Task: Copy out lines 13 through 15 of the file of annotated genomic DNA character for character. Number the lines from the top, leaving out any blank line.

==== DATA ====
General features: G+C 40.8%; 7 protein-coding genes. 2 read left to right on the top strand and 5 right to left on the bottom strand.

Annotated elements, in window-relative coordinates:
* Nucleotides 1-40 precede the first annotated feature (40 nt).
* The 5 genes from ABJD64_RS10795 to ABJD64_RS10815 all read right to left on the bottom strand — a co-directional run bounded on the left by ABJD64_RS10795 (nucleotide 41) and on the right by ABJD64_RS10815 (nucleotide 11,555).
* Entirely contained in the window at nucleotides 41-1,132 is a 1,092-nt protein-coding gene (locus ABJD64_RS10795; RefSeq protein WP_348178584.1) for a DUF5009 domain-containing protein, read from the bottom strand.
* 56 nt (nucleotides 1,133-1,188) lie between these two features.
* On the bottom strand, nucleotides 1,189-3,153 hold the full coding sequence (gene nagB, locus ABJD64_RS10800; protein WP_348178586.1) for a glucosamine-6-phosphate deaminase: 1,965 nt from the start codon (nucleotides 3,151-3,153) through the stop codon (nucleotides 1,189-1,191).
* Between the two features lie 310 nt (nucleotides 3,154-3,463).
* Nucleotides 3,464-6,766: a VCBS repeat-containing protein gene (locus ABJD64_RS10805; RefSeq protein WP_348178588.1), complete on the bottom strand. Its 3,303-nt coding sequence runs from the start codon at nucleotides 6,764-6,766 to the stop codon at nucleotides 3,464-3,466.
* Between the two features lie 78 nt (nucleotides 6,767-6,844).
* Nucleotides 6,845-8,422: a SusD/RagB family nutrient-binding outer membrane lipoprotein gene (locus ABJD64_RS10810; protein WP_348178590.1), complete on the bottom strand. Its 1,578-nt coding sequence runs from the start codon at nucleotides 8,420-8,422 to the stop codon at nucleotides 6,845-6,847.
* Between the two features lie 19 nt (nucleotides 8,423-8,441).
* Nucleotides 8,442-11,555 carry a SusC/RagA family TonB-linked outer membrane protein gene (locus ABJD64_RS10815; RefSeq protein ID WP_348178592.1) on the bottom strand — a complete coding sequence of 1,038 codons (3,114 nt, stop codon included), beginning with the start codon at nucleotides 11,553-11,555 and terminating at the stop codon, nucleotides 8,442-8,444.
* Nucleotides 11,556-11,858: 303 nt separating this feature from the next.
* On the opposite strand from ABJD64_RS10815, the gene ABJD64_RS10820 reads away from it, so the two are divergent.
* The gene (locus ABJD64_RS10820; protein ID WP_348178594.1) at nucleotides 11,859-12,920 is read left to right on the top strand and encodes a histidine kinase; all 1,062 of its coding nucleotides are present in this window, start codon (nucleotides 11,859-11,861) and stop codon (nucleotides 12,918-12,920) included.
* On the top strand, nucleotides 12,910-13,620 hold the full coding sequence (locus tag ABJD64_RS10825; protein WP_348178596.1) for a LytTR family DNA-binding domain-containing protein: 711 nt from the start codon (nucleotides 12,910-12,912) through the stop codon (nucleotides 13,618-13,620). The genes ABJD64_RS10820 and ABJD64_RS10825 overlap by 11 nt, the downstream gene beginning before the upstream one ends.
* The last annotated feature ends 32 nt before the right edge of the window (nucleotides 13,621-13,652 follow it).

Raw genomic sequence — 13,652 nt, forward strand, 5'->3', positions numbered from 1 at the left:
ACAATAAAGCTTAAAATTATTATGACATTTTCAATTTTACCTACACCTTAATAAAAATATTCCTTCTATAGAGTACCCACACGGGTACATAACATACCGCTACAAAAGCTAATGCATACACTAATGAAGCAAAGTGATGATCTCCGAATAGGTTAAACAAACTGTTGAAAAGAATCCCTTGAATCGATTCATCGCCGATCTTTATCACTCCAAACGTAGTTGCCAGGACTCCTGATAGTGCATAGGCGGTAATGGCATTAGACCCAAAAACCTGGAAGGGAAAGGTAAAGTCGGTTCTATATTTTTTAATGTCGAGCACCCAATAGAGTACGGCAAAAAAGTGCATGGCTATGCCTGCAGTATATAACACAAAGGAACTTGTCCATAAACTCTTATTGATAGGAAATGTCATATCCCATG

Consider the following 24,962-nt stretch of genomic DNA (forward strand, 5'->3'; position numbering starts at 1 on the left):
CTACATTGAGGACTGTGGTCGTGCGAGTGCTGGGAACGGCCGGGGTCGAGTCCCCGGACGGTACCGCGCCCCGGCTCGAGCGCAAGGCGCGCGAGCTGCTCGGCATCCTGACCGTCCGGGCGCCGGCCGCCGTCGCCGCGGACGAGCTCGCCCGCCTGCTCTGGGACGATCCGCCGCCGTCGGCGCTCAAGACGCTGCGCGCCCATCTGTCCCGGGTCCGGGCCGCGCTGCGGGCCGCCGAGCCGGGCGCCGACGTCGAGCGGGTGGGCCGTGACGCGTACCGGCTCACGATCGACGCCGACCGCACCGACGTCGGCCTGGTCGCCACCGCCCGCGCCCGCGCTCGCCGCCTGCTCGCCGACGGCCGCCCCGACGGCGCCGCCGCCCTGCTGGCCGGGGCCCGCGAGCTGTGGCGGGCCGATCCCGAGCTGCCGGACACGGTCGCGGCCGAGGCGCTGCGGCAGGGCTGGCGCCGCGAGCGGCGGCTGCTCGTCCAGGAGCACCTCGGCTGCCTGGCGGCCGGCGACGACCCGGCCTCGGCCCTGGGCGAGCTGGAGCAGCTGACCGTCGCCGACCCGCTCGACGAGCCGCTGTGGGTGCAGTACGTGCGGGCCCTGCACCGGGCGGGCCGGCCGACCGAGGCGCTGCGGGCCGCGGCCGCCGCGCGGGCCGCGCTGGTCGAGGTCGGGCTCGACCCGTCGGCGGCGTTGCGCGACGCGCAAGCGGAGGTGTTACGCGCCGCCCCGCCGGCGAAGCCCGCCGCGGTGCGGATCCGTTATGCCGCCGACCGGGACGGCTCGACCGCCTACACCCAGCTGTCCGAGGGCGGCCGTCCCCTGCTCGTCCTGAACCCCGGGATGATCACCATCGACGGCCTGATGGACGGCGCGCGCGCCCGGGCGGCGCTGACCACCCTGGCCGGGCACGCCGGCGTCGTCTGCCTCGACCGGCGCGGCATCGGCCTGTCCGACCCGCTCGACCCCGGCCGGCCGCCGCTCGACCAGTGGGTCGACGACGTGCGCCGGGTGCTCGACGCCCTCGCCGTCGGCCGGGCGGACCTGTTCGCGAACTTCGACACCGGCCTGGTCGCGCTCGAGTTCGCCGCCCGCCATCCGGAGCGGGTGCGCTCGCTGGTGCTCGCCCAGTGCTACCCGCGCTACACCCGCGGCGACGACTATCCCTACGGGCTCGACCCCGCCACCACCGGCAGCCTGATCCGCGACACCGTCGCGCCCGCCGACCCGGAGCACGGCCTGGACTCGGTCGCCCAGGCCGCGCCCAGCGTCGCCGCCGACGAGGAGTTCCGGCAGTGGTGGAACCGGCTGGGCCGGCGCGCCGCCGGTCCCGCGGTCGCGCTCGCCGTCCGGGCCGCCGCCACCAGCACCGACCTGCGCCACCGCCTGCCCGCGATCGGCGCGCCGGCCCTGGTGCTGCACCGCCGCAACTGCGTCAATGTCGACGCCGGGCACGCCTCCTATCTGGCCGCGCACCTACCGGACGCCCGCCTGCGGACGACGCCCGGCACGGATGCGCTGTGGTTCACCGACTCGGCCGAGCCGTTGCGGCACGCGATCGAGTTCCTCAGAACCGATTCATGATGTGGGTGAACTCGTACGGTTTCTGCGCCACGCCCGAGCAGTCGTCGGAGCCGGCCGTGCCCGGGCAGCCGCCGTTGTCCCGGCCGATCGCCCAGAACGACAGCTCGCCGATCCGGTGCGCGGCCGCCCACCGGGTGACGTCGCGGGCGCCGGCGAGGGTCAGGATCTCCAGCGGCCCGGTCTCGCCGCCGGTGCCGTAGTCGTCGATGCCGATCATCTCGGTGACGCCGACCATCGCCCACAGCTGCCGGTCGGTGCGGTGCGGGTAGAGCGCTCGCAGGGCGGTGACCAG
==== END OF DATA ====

* Nucleotides 8,442-11,555 carry a SusC/RagA family TonB-linked outer membrane protein gene (locus ABJD64_RS10815; RefSeq protein ID WP_348178592.1) on the bottom strand — a complete coding sequence of 1,038 codons (3,114 nt, stop codon included), beginning with the start codon at nucleotides 11,553-11,555 and terminating at the stop codon, nucleotides 8,442-8,444.
* Nucleotides 11,556-11,858: 303 nt separating this feature from the next.
* On the opposite strand from ABJD64_RS10815, the gene ABJD64_RS10820 reads away from it, so the two are divergent.